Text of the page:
I love those open letters that bloggers post which contain what they wish they could say to strangers or organizations (sorry, I'm too lazy to dig around people's archives for some links). Up until now, I haven't had any letters that I wanted to write. Until this week. Interestingly, most of them have to do with cars and/or my local Mart of Walls.

Dear people who shopped at the Wal-Mart near my house on Saturday, March 28, between the hours of 2:30 and 4:oo,
Thanks for making me lose the last drop of the milk of human kindness in my black, withered little heart. I'm sure my husband and kids appreciated it!
Your neighbor,

Dear guy who I saw getting out of a car with a "Baby on Board" sign in the window (in the Wal-Mart parking lot!), with a cigarette dangling from your mouth,
Aren't those "Baby on Board" signs supposed to make other drivers remember to drive safely around your bundle of precious cargo? If you're concerned about your child's safety, might I suggest refraining from exposing him or her to secondhand smoke?
I'm just sayin'.
A concerned An annoyed citizen

Dear people who park in the pick-up line in front of my child's school,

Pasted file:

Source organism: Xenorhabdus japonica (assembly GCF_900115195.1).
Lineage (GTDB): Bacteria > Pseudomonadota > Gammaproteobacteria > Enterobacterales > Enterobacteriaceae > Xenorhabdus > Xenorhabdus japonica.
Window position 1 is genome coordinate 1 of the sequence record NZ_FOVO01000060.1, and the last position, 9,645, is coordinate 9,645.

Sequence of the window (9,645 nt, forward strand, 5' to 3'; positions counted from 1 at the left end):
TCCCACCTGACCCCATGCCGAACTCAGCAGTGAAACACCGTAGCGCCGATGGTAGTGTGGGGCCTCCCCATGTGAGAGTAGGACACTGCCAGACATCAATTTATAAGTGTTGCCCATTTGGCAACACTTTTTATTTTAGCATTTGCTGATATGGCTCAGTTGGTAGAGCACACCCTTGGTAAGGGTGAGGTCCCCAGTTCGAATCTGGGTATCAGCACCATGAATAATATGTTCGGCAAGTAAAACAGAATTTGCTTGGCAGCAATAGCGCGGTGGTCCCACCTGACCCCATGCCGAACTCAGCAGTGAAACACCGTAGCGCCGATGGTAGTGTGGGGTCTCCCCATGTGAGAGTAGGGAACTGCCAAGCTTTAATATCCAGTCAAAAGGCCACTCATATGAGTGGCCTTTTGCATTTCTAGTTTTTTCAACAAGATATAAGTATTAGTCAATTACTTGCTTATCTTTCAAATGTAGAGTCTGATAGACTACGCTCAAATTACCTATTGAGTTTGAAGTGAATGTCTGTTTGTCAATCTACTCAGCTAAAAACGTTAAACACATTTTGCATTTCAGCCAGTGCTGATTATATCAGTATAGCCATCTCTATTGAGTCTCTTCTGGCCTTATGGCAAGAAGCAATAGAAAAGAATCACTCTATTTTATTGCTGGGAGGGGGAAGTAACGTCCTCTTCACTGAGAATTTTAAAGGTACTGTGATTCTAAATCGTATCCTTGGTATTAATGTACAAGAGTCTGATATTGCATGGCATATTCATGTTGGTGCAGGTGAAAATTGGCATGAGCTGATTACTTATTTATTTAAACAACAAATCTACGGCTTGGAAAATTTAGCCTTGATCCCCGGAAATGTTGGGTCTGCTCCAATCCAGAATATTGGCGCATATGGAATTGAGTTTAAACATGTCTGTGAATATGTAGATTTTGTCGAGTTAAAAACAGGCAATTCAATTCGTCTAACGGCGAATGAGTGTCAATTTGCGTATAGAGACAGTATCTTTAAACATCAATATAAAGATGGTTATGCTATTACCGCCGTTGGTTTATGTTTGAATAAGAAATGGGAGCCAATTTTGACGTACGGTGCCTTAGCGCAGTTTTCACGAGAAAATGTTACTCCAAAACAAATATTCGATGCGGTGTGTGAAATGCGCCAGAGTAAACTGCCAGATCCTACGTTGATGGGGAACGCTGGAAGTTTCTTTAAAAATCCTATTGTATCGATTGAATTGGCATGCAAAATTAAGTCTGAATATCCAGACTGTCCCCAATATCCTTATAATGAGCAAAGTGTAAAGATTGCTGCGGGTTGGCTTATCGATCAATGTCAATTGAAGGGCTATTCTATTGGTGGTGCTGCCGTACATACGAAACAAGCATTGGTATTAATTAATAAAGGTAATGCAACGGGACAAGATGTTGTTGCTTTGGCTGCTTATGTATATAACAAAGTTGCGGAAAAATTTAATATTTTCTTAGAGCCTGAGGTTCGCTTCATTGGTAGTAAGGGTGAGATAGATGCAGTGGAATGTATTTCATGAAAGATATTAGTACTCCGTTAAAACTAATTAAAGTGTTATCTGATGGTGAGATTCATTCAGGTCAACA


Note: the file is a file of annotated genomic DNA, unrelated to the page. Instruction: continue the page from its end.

First of all, if this is your first time coming to pick up a child, I'm going to give you the benefit of the doubt. You might think that you can park at the end of a line of cars, get out of your car, and walk up to the school to retrieve said child from the walk-up entrance, come back and drive away. But on the way back, you might want to notice how other cars have come up behind yours and are having to go around , all the while peering around your side mirrors to see if it's safe for them to get around your abandoned car. You might want to take note that in the line that goes past the school, all the other cars' drivers stay IN the car until they get to the place where they pick up their kids. The people who walk up park on side streets, not in the pick-up line. Got it? If not, you might try asking the person who enlisted you to pick this kid up about the RULES. Because if you don't get it on subsequent pickups, I might just have to go off on you. And hell hath no fury like a suburban mom without enough caffeine in her system. And possibly PMS.
Thank you for your attention to this matter.

Dear school that educates my daughter,
First of all, let me say that I love you. I really do. I love your creative teachers, supportive administrators, and excellent educational techniques that go far beyond worksheets and preparing for standardized tests. But dude. You are nickel and diming me to death. No, make that five- and ten-dollaring me to death.

Just in the past two weeks, I have received the paperwork about: two fundraisers for my kid to sell, practically guaranteeing that I have to buy the products; a trip to the zoo; money so that the room mom can buy materials for the teacher's end-of-the-year present; money for the kindergarten cap and gown; two charity events that require us to seek out donations including a day I must pay $2 for my kid to get to wear jeans and boots instead of the uniform.

I don't know how to end this letter except that man...I was SO wrong when I thought public school wasn't going to cost me anything.
A disillusioned mom,